THE porcelain museum in Worcester has received a lottery 'lifeline' grant of more than £45,000 to help recover from the coronavirus pandemic.

The Museum of Royal Worcester has received £45,800 of National Lottery support to help address the impact of Covid-19.

The museum in Severn Street, which opens to the public again on July 16, presents the largest collection of Worcester porcelain in the world, together with the factory and design archive.

The world-class collection tells the stories of the people who made and enjoyed these extraordinary objects, celebrating the colourful history of 250 years of ceramic design, local skill and innovation.

Museum Director Sophie Heath said: “Since the Covid-19 lockdown began we know that people have been missing visiting us in person.

"We’ve been working hard throughout to share our visual riches and stories in new ways, such as making our illustrated audio-guide available online. Staff, trustees, volunteers and supporters have been sharing their #FavouriteObject of Worcester porcelain and what it means to them."

Sir Michael Perry GBE, chairman of trustees at the museum, said: “Thanks to the National Lottery and its players we can now plan to re-open the doors in July. Staff are busy preparing social distancing and hygiene measures and can’t wait to get back to welcoming visitors. We’re grateful that The National Lottery Heritage Fund is supporting us at this crucial time – it’s a lifeline to us and others who are passionate about sustaining heritage for the benefit of all.”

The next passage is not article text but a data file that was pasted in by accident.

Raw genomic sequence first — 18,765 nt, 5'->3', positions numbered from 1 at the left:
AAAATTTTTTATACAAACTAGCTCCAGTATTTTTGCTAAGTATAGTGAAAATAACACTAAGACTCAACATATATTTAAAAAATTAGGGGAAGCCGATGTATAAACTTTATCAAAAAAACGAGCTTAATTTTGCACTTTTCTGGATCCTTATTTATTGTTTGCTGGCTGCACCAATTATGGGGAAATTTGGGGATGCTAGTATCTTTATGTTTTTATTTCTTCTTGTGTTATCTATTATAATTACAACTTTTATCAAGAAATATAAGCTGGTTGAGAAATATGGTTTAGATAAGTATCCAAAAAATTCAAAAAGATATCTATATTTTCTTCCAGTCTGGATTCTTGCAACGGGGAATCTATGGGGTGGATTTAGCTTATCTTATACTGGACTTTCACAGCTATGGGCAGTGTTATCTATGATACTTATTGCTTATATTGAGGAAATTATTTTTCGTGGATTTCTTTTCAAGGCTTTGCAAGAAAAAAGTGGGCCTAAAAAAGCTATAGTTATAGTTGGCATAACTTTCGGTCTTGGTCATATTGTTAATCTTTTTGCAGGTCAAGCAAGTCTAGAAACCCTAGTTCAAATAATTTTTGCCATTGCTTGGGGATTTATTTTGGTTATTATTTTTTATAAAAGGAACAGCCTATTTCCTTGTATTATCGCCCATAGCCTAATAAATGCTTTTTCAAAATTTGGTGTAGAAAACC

The funding, made possible by National Lottery players, was awarded through The National Lottery Heritage Fund’s Heritage Emergency Fund. £50million has been made available to provide emergency funding for those most in need across the heritage sector. The UK-wide fund will address both immediate emergency actions and help organisations to start thinking about recovery.

Ros Kerslake, chief executive of The National Lottery Heritage Fund, said: “Heritage has an essential role to play in making communities better places to live, supporting economic regeneration and benefitting our personal wellbeing.

"All of these things are going to be even more important as we emerge from this current crisis."